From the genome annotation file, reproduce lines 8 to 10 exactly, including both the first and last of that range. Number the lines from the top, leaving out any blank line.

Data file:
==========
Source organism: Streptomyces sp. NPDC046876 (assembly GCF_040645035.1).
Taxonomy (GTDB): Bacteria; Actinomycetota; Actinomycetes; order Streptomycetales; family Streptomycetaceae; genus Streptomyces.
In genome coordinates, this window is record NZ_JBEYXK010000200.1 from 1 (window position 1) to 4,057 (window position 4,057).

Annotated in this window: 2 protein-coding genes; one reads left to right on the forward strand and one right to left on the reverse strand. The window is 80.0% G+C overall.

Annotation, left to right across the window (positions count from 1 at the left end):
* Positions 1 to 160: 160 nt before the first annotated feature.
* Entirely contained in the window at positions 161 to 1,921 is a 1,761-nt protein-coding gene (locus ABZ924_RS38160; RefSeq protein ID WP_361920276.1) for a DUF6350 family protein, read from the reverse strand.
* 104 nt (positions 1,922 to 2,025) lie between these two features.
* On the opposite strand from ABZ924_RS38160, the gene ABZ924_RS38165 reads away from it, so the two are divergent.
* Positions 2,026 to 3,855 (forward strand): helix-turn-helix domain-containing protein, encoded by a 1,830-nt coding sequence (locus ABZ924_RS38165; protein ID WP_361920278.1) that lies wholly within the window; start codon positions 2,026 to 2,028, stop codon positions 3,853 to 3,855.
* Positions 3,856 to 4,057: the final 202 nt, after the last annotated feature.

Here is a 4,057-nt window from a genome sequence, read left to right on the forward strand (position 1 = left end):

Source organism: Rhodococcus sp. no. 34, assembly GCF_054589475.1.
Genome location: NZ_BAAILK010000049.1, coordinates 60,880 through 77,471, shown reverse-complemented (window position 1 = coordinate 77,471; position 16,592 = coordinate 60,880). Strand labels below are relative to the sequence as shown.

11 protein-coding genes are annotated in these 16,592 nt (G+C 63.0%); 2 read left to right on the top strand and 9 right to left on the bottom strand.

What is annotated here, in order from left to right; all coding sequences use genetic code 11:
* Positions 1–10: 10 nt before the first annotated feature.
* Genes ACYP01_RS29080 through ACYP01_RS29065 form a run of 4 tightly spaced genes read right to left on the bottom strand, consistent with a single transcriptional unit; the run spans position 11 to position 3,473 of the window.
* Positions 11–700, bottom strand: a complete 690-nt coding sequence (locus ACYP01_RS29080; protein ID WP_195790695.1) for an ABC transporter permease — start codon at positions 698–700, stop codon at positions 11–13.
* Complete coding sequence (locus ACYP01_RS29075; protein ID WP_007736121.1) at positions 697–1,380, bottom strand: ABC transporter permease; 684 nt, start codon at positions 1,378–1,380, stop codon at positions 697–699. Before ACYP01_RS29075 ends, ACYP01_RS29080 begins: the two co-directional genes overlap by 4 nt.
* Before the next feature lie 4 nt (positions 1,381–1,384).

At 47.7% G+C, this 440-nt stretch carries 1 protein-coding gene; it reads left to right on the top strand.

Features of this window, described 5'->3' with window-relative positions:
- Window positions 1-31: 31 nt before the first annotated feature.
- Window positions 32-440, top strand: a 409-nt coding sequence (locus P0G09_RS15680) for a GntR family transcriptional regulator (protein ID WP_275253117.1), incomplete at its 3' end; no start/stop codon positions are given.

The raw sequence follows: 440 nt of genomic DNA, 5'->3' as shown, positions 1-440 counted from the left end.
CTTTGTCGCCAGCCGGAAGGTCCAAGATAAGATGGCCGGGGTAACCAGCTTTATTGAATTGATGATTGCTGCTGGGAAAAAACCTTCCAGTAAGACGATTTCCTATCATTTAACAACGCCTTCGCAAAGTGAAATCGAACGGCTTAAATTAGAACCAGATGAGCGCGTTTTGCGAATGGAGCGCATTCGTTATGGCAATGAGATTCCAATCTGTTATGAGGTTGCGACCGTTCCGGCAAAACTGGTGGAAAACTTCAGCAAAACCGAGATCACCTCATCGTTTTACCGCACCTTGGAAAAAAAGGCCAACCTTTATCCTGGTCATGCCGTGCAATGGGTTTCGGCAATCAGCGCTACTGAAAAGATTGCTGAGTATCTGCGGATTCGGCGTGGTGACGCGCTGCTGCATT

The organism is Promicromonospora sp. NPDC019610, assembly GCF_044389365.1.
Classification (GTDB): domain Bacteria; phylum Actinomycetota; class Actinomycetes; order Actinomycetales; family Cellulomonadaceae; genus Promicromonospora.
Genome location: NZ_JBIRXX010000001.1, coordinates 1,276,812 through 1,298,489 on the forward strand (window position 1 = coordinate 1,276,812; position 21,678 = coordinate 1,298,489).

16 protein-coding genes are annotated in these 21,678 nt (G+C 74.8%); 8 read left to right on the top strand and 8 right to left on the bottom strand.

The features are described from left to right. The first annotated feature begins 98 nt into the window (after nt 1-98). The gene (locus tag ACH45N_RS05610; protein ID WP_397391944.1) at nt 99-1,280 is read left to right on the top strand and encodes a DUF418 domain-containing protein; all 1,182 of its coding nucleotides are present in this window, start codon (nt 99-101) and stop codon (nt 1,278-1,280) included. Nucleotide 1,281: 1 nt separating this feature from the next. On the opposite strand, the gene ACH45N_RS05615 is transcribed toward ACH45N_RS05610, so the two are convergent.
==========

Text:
* 104 nt (positions 1,922 to 2,025) lie between these two features.
* On the opposite strand from ABZ924_RS38160, the gene ABZ924_RS38165 reads away from it, so the two are divergent.
* Positions 2,026 to 3,855 (forward strand): helix-turn-helix domain-containing protein, encoded by a 1,830-nt coding sequence (locus ABZ924_RS38165; protein ID WP_361920278.1) that lies wholly within the window; start codon positions 2,026 to 2,028, stop codon positions 3,853 to 3,855.